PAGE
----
Four years after it was founded, the research firm L2 has taken its first outside investment, a $16.5 million raise from the venture capital firm General Catalyst, VentureBeat first reported Wednesday. Although it's looking to expand the categories that it covers, L2 works primarily with the fashion, beauty and travel industries, aggregating and analyzing data on brands' digital footprints.
By providing brands subscription-based business intelligence, L2 essentially competes with the traditional consultancy industry. Companies often have an idea of what is working for them online, Galloway says, but few have any hard data on their digital presence across the web, mobile and social media. And they're hungry for the information that L2 can provide them -- particularly on how they stack up against their competitors.
Fashion groups and beauty companies like LVMH and L'Oreal use L2 to see where they're under and over-performing relative to their competitors, and the research firm gives them recommendations on how best to accomplish their goals. If a brand wants to increase its digital presence in China, L2 can provide a roadmap for how best to do that.
The General Catalyst investment will be used to increase L2's research capabilities and add staff to its 35-person team, particularly in Europe, Asia and on the west coast. L2 has been gathering a massive amount of data over the last four years, CEO Scott Galloway says, and that process needs to be more efficient.
"Right now it takes 12 weeks to collect data [for our reports]," he says. "We want to reduce it to two to three weeks."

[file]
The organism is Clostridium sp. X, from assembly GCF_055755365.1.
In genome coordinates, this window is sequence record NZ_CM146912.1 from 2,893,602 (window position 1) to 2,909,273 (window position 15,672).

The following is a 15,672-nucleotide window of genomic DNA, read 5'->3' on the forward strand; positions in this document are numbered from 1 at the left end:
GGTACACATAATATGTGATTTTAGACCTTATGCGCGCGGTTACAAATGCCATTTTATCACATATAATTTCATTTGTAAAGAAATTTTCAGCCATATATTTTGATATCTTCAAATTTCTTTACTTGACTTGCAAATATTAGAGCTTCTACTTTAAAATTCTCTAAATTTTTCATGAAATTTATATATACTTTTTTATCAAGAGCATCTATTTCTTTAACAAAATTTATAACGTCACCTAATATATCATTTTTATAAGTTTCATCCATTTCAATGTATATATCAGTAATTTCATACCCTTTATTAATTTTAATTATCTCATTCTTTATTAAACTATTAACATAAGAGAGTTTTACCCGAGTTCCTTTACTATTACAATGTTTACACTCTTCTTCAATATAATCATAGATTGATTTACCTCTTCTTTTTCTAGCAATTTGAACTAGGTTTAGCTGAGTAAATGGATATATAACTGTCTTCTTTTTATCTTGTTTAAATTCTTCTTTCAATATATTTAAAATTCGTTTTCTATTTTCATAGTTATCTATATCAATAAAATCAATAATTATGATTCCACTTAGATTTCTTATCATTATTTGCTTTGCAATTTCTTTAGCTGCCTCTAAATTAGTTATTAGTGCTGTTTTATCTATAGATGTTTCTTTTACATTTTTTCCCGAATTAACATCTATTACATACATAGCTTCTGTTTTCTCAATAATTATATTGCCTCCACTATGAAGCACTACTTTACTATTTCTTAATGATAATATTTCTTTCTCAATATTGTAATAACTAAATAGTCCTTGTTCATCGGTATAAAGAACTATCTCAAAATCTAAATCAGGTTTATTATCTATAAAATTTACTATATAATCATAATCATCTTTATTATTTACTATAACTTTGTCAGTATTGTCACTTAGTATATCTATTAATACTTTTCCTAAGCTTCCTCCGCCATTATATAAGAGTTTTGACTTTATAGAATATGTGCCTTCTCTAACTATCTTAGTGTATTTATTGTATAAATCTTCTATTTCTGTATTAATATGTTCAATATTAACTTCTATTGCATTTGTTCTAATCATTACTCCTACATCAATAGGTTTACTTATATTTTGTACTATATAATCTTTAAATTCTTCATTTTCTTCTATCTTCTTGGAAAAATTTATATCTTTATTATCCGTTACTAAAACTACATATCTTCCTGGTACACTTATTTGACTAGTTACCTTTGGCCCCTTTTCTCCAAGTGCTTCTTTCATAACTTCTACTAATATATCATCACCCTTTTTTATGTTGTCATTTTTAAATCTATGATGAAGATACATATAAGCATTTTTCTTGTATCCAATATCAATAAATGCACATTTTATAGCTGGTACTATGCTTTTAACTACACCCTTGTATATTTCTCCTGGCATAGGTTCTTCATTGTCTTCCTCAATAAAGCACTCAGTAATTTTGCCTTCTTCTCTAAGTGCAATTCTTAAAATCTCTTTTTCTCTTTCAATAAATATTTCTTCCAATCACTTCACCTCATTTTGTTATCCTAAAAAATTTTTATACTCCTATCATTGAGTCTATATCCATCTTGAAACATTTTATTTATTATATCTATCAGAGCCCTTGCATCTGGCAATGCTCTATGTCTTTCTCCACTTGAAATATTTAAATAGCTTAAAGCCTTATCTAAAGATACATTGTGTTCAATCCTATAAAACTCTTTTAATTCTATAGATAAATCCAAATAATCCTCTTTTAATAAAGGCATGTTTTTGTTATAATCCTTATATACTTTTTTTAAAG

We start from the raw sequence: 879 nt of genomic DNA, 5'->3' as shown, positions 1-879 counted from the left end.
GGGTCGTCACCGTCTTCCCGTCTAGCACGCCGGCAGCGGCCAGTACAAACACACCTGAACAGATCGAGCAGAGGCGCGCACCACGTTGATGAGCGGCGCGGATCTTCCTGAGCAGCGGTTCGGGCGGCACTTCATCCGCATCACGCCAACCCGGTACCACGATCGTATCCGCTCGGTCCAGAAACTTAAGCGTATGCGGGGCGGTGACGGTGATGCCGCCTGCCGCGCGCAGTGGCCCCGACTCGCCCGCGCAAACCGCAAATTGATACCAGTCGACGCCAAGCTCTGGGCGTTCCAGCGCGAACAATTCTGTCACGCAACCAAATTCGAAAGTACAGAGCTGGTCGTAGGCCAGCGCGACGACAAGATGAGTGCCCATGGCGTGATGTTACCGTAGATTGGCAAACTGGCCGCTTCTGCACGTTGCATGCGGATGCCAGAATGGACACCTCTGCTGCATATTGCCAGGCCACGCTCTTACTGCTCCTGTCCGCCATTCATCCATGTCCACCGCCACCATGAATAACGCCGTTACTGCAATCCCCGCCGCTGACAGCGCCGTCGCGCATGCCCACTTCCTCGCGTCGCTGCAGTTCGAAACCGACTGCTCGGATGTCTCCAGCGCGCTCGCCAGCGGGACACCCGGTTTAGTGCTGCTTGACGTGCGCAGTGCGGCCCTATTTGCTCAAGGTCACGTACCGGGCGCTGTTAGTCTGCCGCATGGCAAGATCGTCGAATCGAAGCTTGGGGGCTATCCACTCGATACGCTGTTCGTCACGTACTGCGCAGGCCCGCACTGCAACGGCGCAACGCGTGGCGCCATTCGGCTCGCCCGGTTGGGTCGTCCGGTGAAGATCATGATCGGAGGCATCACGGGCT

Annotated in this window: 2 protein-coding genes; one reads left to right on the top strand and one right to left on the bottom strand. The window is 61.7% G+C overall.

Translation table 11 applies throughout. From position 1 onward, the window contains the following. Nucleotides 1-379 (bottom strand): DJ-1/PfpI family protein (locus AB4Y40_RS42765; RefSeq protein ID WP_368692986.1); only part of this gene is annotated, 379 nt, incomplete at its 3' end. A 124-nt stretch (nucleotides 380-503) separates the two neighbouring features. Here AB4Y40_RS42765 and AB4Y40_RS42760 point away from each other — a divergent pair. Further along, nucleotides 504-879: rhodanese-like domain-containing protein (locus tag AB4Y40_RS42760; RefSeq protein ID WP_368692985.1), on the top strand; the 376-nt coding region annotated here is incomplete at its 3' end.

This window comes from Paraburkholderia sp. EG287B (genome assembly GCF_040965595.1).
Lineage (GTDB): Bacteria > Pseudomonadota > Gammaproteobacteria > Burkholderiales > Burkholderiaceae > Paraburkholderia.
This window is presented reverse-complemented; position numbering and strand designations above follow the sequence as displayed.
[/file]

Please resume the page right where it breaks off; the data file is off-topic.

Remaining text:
Galloway also wants to expand the geographic reach of L2's research. It currently covers 1,000 brands in seven markets; the aim is to increase that to 5,000 brands across 12 to 15 markets. Since each market needs to be measured differently, the company needs to develop different ranking systems for each.
L2 looks at a lot of data points to determine a brand's online presence -- about 850 of them. While many brands don't have the funds or resources to be excellent across the board, some have done an exceptional job of nailing most aspects of their online experience, Galloway says. Tory Burch, Kate Spade, Sephora, Coach and Estee Lauder tend to be universally strong, although there's always room for improvement.
Interestingly, LVMH's brands aren't uniformly good on digital -- some portfolio companies like Sephora and Louis Vuitton are outstanding at digital while others are pretty awful -- whereas Kering's scores tend to be higher than other fashion conglomerates. It seems that some of their activities are being centralized, Galloway says, while LVMH's might not be.